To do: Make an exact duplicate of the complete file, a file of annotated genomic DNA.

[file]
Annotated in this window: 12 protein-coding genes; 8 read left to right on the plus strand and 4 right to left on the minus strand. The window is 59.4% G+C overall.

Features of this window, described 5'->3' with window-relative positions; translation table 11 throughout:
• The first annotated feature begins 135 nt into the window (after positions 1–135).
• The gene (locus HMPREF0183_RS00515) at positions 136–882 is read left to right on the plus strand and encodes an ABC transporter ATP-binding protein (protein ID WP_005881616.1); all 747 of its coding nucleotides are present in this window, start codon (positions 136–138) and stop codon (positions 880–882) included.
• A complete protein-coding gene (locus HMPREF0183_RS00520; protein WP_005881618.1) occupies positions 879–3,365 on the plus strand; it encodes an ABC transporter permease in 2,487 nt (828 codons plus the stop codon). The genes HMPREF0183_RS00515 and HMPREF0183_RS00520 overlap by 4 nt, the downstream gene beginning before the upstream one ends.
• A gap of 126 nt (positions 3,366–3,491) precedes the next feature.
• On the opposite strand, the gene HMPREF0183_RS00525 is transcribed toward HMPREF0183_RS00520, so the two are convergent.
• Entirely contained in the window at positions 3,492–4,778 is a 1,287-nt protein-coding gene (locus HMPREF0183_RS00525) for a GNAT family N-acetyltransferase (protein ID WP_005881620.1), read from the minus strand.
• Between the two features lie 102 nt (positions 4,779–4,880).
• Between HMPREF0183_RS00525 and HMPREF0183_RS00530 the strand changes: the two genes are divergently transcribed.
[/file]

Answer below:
Annotated in this window: 12 protein-coding genes; 8 read left to right on the plus strand and 4 right to left on the minus strand. The window is 59.4% G+C overall.

Features of this window, described 5'->3' with window-relative positions; translation table 11 throughout:
• The first annotated feature begins 135 nt into the window (after positions 1–135).
• The gene (locus HMPREF0183_RS00515) at positions 136–882 is read left to right on the plus strand and encodes an ABC transporter ATP-binding protein (protein ID WP_005881616.1); all 747 of its coding nucleotides are present in this window, start codon (positions 136–138) and stop codon (positions 880–882) included.
• A complete protein-coding gene (locus HMPREF0183_RS00520; protein WP_005881618.1) occupies positions 879–3,365 on the plus strand; it encodes an ABC transporter permease in 2,487 nt (828 codons plus the stop codon). The genes HMPREF0183_RS00515 and HMPREF0183_RS00520 overlap by 4 nt, the downstream gene beginning before the upstream one ends.
• A gap of 126 nt (positions 3,366–3,491) precedes the next feature.
• On the opposite strand, the gene HMPREF0183_RS00525 is transcribed toward HMPREF0183_RS00520, so the two are convergent.
• Entirely contained in the window at positions 3,492–4,778 is a 1,287-nt protein-coding gene (locus HMPREF0183_RS00525) for a GNAT family N-acetyltransferase (protein ID WP_005881620.1), read from the minus strand.
• Between the two features lie 102 nt (positions 4,779–4,880).
• Between HMPREF0183_RS00525 and HMPREF0183_RS00530 the strand changes: the two genes are divergently transcribed.